How do you set the focus to 5.8 meters? Most lenses have a scale on their focal ring enabling you to set the focus at a particular distance. If you have to estimate where the 5.8 meter position on the focal ring is, it might be a good idea to manually bracket where you think it may be i.e take two additional photos, moving the focus ring marker to either side of your chosen position.
You’re probably thinking, “I don’t want to have to carry a calculator with me!” You don’t have to if you’ve got a smart phone. As might be expected, there is an app for all of this. For example, if you’re carrying an iPhone or an iPad for gps use, you can download and install Simple DoF, an app which will do all the calculations for you.
In order to be modern I’ve used meters throughout the above examples. But I have to confess that I would mentally estimate 5.8 meters in feet (about 18) before I understood where I should be focusing. To make it somewhat easier by having H come out in feet, I could have used the simplified formula:
H = (FL x FL x .109)/ f
That would have given, respectively, 25.7 ft, 20.2 ft and 19.08 ft. Our rock is 3 m away (just under 10 feet) so anything less than 20 ft for the hyperfocal distance H works.
I stated above that the formula we’re using is simplified. That’s because I’ve dropped one term from it. The correct formula is:
H = (FL x FL)/(30 x f) + f/1000
For most purposes, f/1000 is miniscule (in our examples above we should add 22mm or 28 mm to our distance). But, if you are doing macro photography, the omitted term may be important.
You might also think that a focal length of 72 mm is awfully long for a landscape photo. And you’re probably correct. So let’s run quickly through the example above, but this time we’ll assume a focal length of 30 mm. We’ll still want to make sure that our rock at 3 meters distance is in focus, as is everything from there to infinity (although it might not matter all that much if those hills that are 3 km away are a tad fuzzy). And, another wee problem raises its head – we’ve heard from a sage photographer that we should be trying for an aperture of between f/8 and f/13 because the optics of most lens are designed to be at their best within that range. So, what problems are we going to face as a result of these new conditions?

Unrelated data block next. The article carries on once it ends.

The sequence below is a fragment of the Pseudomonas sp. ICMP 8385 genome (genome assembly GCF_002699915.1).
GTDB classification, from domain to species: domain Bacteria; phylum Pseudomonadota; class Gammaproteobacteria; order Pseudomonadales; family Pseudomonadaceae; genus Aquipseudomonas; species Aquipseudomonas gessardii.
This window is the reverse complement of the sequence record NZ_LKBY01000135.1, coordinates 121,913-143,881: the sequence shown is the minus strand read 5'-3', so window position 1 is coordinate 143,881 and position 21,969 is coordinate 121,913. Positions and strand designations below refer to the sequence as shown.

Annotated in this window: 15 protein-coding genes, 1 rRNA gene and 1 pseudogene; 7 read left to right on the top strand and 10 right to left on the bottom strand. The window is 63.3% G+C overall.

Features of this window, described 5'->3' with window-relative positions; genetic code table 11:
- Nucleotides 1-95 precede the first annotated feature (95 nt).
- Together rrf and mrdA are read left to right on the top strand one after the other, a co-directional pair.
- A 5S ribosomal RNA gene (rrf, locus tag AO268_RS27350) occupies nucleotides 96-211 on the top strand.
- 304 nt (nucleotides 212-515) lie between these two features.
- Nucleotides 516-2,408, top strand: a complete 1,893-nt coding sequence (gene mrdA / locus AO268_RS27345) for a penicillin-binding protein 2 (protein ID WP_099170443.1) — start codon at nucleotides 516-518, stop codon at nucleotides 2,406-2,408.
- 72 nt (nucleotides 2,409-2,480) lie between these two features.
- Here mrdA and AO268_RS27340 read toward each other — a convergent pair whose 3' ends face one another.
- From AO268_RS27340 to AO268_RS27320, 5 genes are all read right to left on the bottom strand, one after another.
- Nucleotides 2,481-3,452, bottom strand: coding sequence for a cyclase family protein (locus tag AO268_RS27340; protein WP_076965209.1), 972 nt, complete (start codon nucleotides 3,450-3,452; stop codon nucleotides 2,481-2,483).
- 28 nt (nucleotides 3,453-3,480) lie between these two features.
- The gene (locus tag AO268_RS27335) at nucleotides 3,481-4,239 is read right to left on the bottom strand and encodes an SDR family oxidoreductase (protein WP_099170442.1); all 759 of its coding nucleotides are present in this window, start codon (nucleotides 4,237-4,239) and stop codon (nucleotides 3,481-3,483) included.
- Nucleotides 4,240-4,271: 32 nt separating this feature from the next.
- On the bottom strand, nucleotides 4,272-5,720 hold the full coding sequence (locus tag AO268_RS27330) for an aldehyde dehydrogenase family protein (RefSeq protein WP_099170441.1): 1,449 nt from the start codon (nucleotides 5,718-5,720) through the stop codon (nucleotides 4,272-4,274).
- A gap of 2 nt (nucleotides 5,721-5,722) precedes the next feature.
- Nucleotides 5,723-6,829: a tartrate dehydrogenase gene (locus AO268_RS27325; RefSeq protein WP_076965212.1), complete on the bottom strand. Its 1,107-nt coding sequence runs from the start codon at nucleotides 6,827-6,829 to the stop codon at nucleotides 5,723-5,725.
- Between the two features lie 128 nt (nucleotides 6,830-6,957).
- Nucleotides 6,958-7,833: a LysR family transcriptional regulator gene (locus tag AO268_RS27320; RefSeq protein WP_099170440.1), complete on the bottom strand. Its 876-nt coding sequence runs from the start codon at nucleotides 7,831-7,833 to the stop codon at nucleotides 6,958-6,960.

Let’s look at the near “in focus” distance – half the so-called hyperfocal distance H. If we were to put 30mm in for FL and 6 meters in for H (because we want H/2 to be 3 meters), our formula would become:
6 = (30 x 30)/(30 x f)
or 6 = 30/f
so f = 30/6 0r 5
So, if we select f/5, and focus at 6 meters, we will end up with our rock in focus and the background also in focus. And what turns out to be a bonus is that if we change our aperture to f/11, and keep our focus point at 6 meters, then our near “focus distance” actually shrinks to less than 2 meters (try it by plugging in 30 for FL and 11 for f in the simplified formula). In other words, going to wider angles (shorter focal lengths) actually makes it easier to find the focus point which will meet all our conditions.
Finally, to be complete, I need to point out that the number 30 in the formula is derived from two things: converting the answer to meters (dividing by 1000) and your camera’s “circle of confusion” which is .030 for most DSLR’s (you can find the correct value for your camera at http://www.dofmaster.com/digital_coc.html).
I do hope that your personal “circle of confusion” hasn’t grown wider because of my use of equations!